Rafael Laboissiere writes:
> * Maurice LeBrun <mjl@...> [2003-08-16 20:28]:
> > I agree a warranty clause is needed. I am worried the previous paragraphs
> > are a bit too restrive tho. In particular, I have personally been in a
> > situation in the past which is a little difficult to reconcile with
> > stricter (than we have now) conditions on republication. Let's say a
> > researcher at a govt lab puts considerable effort into making a plplot/Tk
> > interface for a simulation / analysis tool, and wants to issue the plplot
> > manual as an internal report subject to internal publishing guidelines,
> > language translations, etc. It may even be a part or appendix of a much
> > larger work. Under these conditions, the issue of distribution of the
> > entire work becomes complicated.
> You are right, but I think that this is more a virtue of the license than a
> problem, since it avoids hijacking of the manual. I do not believe that
> this situation would happen in the future, but since we want the manual to
> stay free (in the Open Source definition) we better take the precautions.
In a /particular/ open source definition, you mean. There are many open
source definitions, and many that are less restrictive than GPL and it's ilk.
For software projects I personally work on, I don't particularly even like the
GPL, only the LGPL is tolerable to me. My main concern is to not overly
burden the code / docs with restrictions. *Especially* the docs, since
there's no point to it.
As for "hijacking", that's a loaded term and is not applicable. No one can
seize control of the manual. At "worst" they could customize it and take
it commercial. /Just/ the docs. LOL. Good luck to them.
> > I also don't see how someone sending me a page full of text in Chinese and
> > asking me if this translation is correct is going to be worth my time.
> I know a couple of trusted Chinese Debian developers that could do this for
> us quickly (remember that only the translation of the permission notice
> requires approval). This is valid for most of the languages in the world,
> in which the manual could potentially be translated. Also, I think that
> people at FSF have already coped with the issue.
OK, so Lithuanian. Swahili. Mongolian. I don't care, I don't want to be
bothered by translation issues, period.
> > I'm well aware of the dangers of having no limits on the freedom to modify
> > and redistribute. However that mostly applies to programs; without the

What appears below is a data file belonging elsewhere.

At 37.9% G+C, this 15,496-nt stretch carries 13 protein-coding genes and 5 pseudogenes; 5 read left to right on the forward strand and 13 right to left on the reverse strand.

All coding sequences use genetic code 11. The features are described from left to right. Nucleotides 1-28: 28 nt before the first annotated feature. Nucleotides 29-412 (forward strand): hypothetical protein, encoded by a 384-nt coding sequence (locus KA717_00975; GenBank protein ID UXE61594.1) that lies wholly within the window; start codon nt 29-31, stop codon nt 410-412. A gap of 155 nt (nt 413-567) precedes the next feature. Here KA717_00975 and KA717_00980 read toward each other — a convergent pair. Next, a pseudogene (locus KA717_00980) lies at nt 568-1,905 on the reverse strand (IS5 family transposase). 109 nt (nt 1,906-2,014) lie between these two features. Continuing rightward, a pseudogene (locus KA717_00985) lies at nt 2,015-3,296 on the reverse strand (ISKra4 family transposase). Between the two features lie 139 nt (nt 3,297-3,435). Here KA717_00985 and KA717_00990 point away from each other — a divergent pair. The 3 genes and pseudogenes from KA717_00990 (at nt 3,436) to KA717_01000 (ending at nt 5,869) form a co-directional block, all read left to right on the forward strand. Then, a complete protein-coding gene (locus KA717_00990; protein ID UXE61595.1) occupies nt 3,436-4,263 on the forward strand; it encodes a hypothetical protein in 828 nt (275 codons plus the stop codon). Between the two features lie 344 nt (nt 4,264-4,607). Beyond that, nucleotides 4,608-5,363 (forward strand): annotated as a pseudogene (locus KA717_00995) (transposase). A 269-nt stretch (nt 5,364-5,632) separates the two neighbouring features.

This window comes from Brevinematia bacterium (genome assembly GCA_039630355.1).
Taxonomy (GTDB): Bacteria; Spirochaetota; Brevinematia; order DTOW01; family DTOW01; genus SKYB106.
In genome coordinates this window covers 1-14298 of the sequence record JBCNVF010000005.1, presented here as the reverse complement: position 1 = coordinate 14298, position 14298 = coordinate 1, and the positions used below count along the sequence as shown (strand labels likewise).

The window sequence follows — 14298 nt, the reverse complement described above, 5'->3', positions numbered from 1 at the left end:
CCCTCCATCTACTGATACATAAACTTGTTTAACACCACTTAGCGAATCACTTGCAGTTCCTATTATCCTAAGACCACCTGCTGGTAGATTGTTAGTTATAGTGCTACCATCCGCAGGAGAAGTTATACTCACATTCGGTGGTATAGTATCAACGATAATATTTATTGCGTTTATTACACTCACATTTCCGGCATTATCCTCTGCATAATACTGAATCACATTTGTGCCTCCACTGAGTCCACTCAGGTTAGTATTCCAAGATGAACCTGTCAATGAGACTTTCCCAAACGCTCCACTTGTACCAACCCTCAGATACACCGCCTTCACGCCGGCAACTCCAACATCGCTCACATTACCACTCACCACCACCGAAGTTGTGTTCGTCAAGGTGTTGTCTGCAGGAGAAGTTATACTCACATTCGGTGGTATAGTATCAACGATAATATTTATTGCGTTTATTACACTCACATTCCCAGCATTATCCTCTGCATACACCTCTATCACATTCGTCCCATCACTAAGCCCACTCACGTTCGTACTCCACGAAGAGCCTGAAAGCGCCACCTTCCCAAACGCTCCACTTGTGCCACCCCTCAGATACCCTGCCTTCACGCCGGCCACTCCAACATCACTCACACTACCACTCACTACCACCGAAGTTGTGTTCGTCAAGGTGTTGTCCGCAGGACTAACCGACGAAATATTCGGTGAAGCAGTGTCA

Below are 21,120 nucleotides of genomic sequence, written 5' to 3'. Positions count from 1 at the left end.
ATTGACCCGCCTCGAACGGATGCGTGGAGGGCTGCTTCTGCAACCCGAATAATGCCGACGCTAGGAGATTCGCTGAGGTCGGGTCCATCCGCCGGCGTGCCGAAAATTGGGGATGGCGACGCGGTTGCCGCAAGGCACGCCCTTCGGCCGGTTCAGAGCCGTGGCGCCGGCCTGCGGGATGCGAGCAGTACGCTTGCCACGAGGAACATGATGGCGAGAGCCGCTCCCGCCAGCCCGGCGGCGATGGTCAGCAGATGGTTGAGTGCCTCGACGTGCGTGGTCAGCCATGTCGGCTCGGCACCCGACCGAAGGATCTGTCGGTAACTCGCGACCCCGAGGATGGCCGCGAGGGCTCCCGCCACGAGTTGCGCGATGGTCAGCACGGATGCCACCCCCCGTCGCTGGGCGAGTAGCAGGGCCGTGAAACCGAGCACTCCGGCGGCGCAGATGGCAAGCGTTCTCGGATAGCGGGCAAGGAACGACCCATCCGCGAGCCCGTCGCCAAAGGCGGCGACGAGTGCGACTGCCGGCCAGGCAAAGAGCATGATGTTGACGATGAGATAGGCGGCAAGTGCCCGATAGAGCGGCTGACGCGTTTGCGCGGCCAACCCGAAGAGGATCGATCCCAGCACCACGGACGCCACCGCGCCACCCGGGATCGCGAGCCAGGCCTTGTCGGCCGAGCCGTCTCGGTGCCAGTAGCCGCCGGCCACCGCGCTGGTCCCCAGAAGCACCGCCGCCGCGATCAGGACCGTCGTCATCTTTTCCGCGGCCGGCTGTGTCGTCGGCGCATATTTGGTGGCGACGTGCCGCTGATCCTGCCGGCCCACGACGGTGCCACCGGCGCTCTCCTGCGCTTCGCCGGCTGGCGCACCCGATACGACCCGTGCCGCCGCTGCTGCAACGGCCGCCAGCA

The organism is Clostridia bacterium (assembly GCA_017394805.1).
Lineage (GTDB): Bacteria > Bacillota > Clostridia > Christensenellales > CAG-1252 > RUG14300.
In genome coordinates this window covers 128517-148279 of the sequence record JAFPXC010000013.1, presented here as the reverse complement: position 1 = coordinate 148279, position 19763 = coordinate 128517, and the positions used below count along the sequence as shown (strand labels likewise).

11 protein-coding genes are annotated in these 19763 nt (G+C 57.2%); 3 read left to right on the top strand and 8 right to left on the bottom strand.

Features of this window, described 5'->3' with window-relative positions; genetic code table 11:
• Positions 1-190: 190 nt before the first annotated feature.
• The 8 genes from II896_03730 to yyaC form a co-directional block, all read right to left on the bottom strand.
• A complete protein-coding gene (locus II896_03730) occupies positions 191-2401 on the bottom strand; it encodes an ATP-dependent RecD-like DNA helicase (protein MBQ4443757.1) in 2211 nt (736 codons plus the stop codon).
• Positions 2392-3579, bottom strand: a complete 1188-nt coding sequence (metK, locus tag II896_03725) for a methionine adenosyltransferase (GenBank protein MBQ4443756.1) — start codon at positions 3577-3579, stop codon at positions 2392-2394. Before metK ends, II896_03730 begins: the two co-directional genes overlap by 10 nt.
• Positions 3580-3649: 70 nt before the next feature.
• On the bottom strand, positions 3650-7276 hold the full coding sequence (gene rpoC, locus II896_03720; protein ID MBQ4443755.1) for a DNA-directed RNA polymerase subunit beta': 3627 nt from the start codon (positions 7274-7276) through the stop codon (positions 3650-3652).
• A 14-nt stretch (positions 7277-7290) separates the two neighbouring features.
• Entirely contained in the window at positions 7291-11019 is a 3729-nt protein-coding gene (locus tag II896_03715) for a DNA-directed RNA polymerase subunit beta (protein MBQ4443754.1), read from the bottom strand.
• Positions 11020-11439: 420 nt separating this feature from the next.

> > program the documentation is useless. I see almost 0% chance of people
> > taking the docs and doing something with them we'd object to.
> If there are no restrictions, someone could copyright a modified version of
> the manual, making it proprietary, and then sue Linux distributors for
> copyright infringement. I agree that the chances that to happen is almost
> 0%, but who knows...
Sounds overly paranoid to me.
> > OTOH I see a lot of impediment to people advertising their work properly if
> > we have too many restrictions on the docs. If someone has built a
> > substantial interface built on plplot/Tk, I think they should be free to
> > republish the docs as their situation requires.
> What situation could that be, realistically? If we are talking about
> company internal reports, I think that the company can do nearly anything it
> wants and we will never know about it.
In general a company is not going to do something that could get them sued,
regardless of our likelihood of "finding out". So if they want to include
the plplot documentation along with their regular user docs, forget it, it's
not gonna happen under a restrictive documentation license.
> However, our licensing terms are
> important if the company is going to make an external publication of the
> modified manual. In this case, I do not see why a company would refuse to
> comply with the proposed licensing terms.
My target example is more like a Japanese govt agency, for which the
bureaucratic rules become more complicated. Just the addition of a simple
cover sheet complicates matters. It's not worth it..
I just don't see the gain from an overly restrictive documentation policy.
The docs exist to serve the program, and have no purpose otherwise. It makes
perfect sense for them to be distributable under a much weaker policy.
Lightspeed Semiconductor Corp